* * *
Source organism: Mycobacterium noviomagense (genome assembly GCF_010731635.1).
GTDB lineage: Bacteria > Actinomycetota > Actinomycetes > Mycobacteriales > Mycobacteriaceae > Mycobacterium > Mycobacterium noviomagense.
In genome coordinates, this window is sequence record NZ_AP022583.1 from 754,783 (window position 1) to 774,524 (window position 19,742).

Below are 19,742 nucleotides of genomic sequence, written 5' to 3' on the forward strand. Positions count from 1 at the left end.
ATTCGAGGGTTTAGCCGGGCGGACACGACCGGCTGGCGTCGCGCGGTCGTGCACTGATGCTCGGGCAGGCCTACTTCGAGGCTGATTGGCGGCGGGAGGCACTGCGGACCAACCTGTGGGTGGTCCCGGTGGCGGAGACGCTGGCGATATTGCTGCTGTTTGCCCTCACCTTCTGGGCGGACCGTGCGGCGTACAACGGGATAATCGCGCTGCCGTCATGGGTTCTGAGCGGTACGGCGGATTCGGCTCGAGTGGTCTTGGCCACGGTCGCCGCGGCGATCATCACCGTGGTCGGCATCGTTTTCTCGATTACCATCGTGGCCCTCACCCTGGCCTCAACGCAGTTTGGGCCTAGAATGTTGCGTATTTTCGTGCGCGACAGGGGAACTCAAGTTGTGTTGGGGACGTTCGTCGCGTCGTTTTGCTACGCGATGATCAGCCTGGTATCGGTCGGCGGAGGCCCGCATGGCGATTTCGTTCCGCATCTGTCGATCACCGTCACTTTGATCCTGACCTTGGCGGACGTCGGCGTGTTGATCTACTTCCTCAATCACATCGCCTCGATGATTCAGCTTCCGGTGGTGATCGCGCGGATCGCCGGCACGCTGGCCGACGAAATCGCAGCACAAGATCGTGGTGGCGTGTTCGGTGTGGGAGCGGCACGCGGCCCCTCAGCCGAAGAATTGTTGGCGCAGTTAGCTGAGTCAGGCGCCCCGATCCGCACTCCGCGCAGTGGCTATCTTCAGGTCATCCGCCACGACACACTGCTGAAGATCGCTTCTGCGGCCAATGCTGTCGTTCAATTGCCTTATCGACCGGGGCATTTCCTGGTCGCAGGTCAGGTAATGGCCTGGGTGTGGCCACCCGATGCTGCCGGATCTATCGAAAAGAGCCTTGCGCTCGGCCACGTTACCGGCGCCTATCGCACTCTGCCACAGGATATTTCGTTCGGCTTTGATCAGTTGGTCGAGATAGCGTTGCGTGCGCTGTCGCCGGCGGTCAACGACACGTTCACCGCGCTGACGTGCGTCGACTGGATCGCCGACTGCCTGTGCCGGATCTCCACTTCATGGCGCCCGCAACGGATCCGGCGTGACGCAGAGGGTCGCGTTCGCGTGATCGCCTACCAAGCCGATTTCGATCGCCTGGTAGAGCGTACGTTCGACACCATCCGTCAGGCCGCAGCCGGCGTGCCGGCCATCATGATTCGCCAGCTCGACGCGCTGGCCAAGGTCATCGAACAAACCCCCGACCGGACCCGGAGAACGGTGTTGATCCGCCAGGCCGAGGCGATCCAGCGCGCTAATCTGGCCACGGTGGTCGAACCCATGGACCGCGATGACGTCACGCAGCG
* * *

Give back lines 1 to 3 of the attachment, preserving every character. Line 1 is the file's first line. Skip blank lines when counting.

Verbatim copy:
Source organism: Mycobacterium noviomagense (genome assembly GCF_010731635.1).
GTDB lineage: Bacteria > Actinomycetota > Actinomycetes > Mycobacteriales > Mycobacteriaceae > Mycobacterium > Mycobacterium noviomagense.
In genome coordinates, this window is sequence record NZ_AP022583.1 from 754,783 (window position 1) to 774,524 (window position 19,742).